For one thing, the length of the blade increased. In fact it jumped forward, right up to around the 75cm mark which is a considerable change from its much stubbier 60cm beginnings. In order to compensate for this extra length, the thickness of the blade increased and so did the width at both the top and bottom of the blade, or the moto haba and saki haba although there was little tapering or fumbari. The curvature of the blade still started part way up, in contrast to the koshi sori of the early tachi but still wasn't text book tori sori and this curvature was extended aesthetically into the kissaki which was often elongated into an o-kissaki form.
A katana in beautiful condition. This one is from the Edo period and features tachi style koshirae making this actually Handachi or half-tachi.
During the early Edo period, a law was passed that restricted the legal length of the blade to approximately 69cm (or its equivalent in shaku, given that they were Japanese). The daisho was also given the once over and it was decided that the short sword should be between 45cm and 54cm long. The daisho of course had been worn prior to this, but now it was officially recognised and regulated. Japan could be like this at times, going so far as to dictate the type of koshirae that could be used or the colours that could be worn, although it was debatable how tightly these regulations were followed. For the time being, all katana that were produced, at least legally, were very close to 69cm in length and had very little sori. This is a very standard length nowadays for katana, give or take a centimetre or two of course.
The late edo period saw an influx of heavily set longer blades that averaged about 75cm in length. They had no noticeable difference in width at the sakihaba as compared to the motohaba so they lost a degree of elegance but they did have a habit of sporting the most beautiful o-kissaki. That and the lack of sori gave these swords an air of strength about them and maybe this is another example of how the intentions of the smiths guided the path to the final product because these swords seemed to be made to give a specific impression. This feeling was one of power as well as beauty.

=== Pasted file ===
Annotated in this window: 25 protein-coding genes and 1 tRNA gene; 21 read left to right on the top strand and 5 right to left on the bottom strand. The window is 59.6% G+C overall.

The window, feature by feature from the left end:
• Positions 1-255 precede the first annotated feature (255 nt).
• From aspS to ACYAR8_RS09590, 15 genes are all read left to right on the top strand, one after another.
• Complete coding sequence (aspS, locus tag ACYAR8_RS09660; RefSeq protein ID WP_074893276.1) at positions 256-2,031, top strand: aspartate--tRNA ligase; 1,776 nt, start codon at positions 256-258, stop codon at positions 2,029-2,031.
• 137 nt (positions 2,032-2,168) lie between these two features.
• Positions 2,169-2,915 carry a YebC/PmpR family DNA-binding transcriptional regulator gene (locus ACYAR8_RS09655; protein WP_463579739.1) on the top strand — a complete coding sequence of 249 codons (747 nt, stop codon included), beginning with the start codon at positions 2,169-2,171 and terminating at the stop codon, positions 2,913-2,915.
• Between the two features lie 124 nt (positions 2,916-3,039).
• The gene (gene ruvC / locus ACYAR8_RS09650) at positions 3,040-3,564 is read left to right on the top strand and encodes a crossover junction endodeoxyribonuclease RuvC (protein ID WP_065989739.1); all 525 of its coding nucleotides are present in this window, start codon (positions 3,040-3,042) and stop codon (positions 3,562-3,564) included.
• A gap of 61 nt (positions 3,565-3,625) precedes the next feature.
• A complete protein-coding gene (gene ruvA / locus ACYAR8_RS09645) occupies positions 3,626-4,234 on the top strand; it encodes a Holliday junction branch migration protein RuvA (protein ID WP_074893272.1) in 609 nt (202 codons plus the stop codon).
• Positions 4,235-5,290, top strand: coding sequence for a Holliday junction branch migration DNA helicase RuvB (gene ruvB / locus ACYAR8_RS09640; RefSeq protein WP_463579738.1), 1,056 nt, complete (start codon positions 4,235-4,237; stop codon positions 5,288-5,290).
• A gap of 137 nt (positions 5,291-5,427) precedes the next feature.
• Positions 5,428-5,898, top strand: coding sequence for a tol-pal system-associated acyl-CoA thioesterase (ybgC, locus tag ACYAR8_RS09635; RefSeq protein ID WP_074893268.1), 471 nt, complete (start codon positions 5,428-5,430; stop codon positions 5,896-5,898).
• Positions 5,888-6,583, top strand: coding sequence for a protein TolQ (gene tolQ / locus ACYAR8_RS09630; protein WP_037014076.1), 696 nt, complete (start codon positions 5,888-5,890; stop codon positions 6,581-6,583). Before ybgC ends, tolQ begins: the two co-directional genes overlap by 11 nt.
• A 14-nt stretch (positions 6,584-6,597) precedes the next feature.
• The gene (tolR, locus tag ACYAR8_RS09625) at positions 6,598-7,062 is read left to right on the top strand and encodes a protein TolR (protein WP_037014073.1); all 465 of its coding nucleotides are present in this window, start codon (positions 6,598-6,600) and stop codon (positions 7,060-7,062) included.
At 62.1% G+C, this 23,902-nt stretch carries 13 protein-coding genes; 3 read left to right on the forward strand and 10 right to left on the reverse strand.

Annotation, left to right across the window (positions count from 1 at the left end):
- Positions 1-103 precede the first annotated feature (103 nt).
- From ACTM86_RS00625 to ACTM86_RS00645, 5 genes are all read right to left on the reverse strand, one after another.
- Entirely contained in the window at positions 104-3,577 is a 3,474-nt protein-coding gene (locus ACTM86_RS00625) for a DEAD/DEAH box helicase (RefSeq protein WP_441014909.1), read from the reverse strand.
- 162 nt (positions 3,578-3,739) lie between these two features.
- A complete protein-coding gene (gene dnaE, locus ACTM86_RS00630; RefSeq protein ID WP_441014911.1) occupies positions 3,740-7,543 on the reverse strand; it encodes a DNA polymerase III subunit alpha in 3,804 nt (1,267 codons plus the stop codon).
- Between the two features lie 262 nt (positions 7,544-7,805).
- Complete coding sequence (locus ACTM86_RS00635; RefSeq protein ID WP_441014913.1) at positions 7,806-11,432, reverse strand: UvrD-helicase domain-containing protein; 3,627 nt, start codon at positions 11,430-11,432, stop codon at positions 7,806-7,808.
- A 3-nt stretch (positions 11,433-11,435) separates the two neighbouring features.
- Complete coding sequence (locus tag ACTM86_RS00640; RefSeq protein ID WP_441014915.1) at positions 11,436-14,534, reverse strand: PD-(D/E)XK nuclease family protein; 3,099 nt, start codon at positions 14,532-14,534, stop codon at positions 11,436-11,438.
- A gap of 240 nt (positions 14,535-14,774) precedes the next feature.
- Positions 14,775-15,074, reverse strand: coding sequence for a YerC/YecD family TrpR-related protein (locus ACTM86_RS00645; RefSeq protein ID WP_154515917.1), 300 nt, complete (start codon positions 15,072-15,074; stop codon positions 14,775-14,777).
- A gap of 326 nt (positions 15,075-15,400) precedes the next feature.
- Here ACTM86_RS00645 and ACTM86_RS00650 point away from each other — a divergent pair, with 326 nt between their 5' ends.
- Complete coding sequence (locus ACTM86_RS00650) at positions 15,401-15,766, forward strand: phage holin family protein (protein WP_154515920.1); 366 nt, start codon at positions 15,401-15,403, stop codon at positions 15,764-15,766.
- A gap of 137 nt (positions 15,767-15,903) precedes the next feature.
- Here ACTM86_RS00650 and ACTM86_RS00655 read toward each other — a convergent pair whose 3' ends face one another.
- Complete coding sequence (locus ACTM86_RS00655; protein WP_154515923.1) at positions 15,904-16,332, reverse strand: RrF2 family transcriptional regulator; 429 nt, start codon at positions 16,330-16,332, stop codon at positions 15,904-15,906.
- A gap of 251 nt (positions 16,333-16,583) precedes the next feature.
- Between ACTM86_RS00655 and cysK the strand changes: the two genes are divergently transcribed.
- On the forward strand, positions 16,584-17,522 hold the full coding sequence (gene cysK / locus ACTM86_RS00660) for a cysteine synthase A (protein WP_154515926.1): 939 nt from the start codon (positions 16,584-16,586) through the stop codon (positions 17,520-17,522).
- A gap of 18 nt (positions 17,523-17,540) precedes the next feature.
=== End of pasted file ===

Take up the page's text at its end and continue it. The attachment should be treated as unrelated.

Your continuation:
A high quality reproduction of a modern Japanese katana.
Now all of these different blades in this long progression and evolutionary process, all the history behind them, the techniques, the experimental eras, the blood and sweat of Japanese smiths have been a literal inspiration that has led us to where we are now; the modern day reproduction katana. For forges that actually give a monkeys about the history and the process and understand where this beautiful weapon has come from, the katana has become a carefully refined and stunningly beautiful sword. Smiths in Japan are obviously still forging new swords although it is tightly regulated to prevent the process becoming too commercial and also to prevent mass production deteriorating the quality. You only have to look to the chinese market to see how mass production can hamper the quality of the end product. In contrast, this process from the earliest recognisable steel swords to the modern day authentic Japanese Katana has taken over a thousand years and many generations to complete. I suppose you can see why some people get all irritable when you compare a $50 musashi can cut bamboo one strike 'katana' to one of these historical nihonto.
I mentioned at the beginning of this article that we would be running quickly over the history and evolution of this incredible weapon and thats exactly what I've done. :) If you want to know more, then google is your friend but I hope this has been an enjoyable and informal primer. People think "katana" and a single specific image instantly pops into their heads. But when you talk about this subject, realise that the katana is not a single sword, it's a one thousand and twenty year plus long timeline of situationally driven alterations and improvements to an original design and thats a good thing to remember even if you are just cutting up targets in your garden.